Wednesday, August 27, 2008

Disappointing News on DiaPep 227

Usually my research updates are happy and upbeat; but unfortunately, not this one.

To my knowledge DiaPep 227 was the first potential cure for type-1 diabetes to go into phase-III human testing. That was back in 2005. However, there have always been troubling signs. For example, they finished their phase-II testing in 2001, but were not able to start phase-III trials for 4 years. (For comparison, both Diamyd and ToleRx went from phase-II to III in less than a year and a half.) For the last few years the only news I've seen is corporate. DiaPep 227 was sold first to one company, then to another, until it was finally owned by Andromeda.

Finally, in June 2008 the released interim results of their phase-III trials. You can read about them here, but you'll notice there are no numbers. No actual data results; they basically just said "did as well as phase-II testing" (although that is not an exact quote). Then one of their investors, who had seen the actual data dropped the following bombshell in a press release:
The reason is that the interim result does not provide statistically significant results about the effectiveness of DiaPep 277
Basically, what they are saying is that -- so far -- the people treated with DiaPep 227 and the people who were not had about the same outcomes. That is the worst news you can get our of a clinical trial. Now all is not lost, maybe the end part of the phase-III trial will show great improvement. Maybe a future clinical trial will have success. However, right now, things look pretty grim.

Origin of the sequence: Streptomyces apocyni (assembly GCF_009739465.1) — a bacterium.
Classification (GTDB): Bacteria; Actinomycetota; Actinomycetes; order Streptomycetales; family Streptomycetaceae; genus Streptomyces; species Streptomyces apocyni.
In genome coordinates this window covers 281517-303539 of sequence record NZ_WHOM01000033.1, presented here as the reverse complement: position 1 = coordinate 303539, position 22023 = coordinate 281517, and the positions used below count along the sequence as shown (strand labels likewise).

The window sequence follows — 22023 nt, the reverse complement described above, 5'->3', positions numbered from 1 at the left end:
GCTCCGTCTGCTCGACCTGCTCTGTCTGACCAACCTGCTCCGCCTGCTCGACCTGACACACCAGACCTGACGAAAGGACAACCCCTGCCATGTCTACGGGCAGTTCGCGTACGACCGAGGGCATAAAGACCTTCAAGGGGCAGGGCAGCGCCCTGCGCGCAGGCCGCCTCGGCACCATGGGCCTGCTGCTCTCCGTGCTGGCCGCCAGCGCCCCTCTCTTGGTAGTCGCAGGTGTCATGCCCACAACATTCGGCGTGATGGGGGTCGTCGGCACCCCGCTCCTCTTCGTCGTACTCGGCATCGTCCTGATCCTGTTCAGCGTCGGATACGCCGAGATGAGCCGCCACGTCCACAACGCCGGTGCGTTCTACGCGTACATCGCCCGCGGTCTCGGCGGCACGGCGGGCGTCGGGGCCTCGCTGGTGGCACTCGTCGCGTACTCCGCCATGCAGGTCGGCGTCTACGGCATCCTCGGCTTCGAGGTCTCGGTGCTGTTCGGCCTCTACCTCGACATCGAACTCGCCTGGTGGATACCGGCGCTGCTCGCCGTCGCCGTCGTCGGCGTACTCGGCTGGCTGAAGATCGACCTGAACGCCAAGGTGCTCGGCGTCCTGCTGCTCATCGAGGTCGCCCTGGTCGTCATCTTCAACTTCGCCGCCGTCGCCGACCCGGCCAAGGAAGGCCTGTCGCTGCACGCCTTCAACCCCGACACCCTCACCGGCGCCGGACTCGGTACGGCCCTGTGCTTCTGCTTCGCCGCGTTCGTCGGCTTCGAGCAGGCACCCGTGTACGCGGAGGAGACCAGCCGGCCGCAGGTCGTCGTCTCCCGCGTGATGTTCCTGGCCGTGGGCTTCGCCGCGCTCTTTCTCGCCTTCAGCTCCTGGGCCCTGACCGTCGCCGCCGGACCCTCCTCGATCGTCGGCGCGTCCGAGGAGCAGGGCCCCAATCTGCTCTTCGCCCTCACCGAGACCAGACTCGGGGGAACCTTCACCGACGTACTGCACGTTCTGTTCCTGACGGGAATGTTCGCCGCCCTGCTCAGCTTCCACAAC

Remember that treatments that are in phase-III trials generally have an 70% - 80% chance of going to market. So it is starting to look like DiaPep 227 is part of that 30% or 20% that gets to phase-III trials, but never gets to market. This is why research is a "numbers game" and I'm very happy to have both Diamyd and ToleRx in phase-III trials right now as well. (Although both of their cures are only being tested on honeymoon type-1 diabetics.)

I will continue to track news on DiaPep 227, but I'm not holding out much hope.

As always you can get updated on all the potential cures for type-1 diabetes on my web page: http://joshualevy.pbwiki.com/DiabetesCureReadyForHumanTrials and read these updates on my blog: http://cureresearch4type1diabetes.blogspot.com/

6 comments:

Anonymous said...

see news 4 month after
http://www.globes.co.il/serveen/globes/docview.asp?did=1000410385&fid=942

Andromeda stated on Dec 24th, 2008 that an international independent expert committee notified it that Diapep277 was safe for use and improved the condition of patients treated. The committee recommends pursuing the trial as planned.

Anonymous said...

it time to change this post's header.

Teva invested 10.5 M US$



http://www.reuters.com/article/marketsNews/idINLI48804120090218?rpc=44

Scott said...

Considering Teva's significant investment in the company, it is possible that a review of the trial results revealed methodological problems which may have led to the less-than-stellar results. This is now in Phase III trials, although it remains to be seen whether this will result in anything or not.

Joshua Levy said...

I've put a more recent update on DiaPep227 here:
http://cureresearch4type1diabetes.blogspot.com/2009/06/update-on-andromedias-diapep227-money.html
which does reflect the new money Teva is investing. They have put a lot of money into DiaPep227 recently. However, as far as the science behind it, I have not seen anything new. If you learn of anything, please tell me!

Joshua Levy

Anonymous said...

I had the opportunity to take part last year in diapep227, though it was still in phase II, phase III would start in 2010 I was told.

Due to the fact that only 50% of the participants get the real stuff and the other 50% get a placebo, I backed out.

Meanwhile to come to my final decision, I did email TEVA's investor relations and did hear nothing from them. Also the fact that Teva owns the commercial rights of this product did not make me feel very safe as I was wondering why such a product would be a generic immediatelly.

Green Parks said...
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